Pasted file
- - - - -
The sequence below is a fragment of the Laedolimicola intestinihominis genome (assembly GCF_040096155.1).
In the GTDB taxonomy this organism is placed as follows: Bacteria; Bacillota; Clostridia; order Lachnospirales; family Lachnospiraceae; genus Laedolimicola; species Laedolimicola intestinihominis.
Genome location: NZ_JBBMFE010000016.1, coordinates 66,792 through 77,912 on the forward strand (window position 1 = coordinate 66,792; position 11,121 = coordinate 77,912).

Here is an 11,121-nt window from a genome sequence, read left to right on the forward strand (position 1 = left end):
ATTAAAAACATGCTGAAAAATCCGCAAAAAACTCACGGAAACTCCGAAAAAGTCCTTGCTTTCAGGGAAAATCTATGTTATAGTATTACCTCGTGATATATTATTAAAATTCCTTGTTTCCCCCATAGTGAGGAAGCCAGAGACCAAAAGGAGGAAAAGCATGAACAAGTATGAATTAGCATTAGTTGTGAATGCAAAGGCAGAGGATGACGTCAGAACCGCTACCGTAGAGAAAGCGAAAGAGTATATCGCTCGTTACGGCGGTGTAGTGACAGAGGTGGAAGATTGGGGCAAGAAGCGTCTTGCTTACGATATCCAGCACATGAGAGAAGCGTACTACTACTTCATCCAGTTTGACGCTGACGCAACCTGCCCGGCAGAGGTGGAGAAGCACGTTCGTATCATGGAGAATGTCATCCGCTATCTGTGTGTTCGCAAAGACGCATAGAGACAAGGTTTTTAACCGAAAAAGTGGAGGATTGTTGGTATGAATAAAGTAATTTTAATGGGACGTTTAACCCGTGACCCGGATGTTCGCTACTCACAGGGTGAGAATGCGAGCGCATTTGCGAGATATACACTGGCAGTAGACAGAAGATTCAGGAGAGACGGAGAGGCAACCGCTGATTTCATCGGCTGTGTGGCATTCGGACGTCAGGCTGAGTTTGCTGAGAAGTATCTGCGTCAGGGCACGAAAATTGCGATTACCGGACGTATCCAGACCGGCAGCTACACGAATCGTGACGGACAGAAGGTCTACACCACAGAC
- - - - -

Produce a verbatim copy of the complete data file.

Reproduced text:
The sequence below is a fragment of the Laedolimicola intestinihominis genome (assembly GCF_040096155.1).
In the GTDB taxonomy this organism is placed as follows: Bacteria; Bacillota; Clostridia; order Lachnospirales; family Lachnospiraceae; genus Laedolimicola; species Laedolimicola intestinihominis.
Genome location: NZ_JBBMFE010000016.1, coordinates 66,792 through 77,912 on the forward strand (window position 1 = coordinate 66,792; position 11,121 = coordinate 77,912).

Here is an 11,121-nt window from a genome sequence, read left to right on the forward strand (position 1 = left end):
ATTAAAAACATGCTGAAAAATCCGCAAAAAACTCACGGAAACTCCGAAAAAGTCCTTGCTTTCAGGGAAAATCTATGTTATAGTATTACCTCGTGATATATTATTAAAATTCCTTGTTTCCCCCATAGTGAGGAAGCCAGAGACCAAAAGGAGGAAAAGCATGAACAAGTATGAATTAGCATTAGTTGTGAATGCAAAGGCAGAGGATGACGTCAGAACCGCTACCGTAGAGAAAGCGAAAGAGTATATCGCTCGTTACGGCGGTGTAGTGACAGAGGTGGAAGATTGGGGCAAGAAGCGTCTTGCTTACGATATCCAGCACATGAGAGAAGCGTACTACTACTTCATCCAGTTTGACGCTGACGCAACCTGCCCGGCAGAGGTGGAGAAGCACGTTCGTATCATGGAGAATGTCATCCGCTATCTGTGTGTTCGCAAAGACGCATAGAGACAAGGTTTTTAACCGAAAAAGTGGAGGATTGTTGGTATGAATAAAGTAATTTTAATGGGACGTTTAACCCGTGACCCGGATGTTCGCTACTCACAGGGTGAGAATGCGAGCGCATTTGCGAGATATACACTGGCAGTAGACAGAAGATTCAGGAGAGACGGAGAGGCAACCGCTGATTTCATCGGCTGTGTGGCATTCGGACGTCAGGCTGAGTTTGCTGAGAAGTATCTGCGTCAGGGCACGAAAATTGCGATTACCGGACGTATCCAGACCGGCAGCTACACGAATCGTGACGGACAGAAGGTCTACACCACAGAC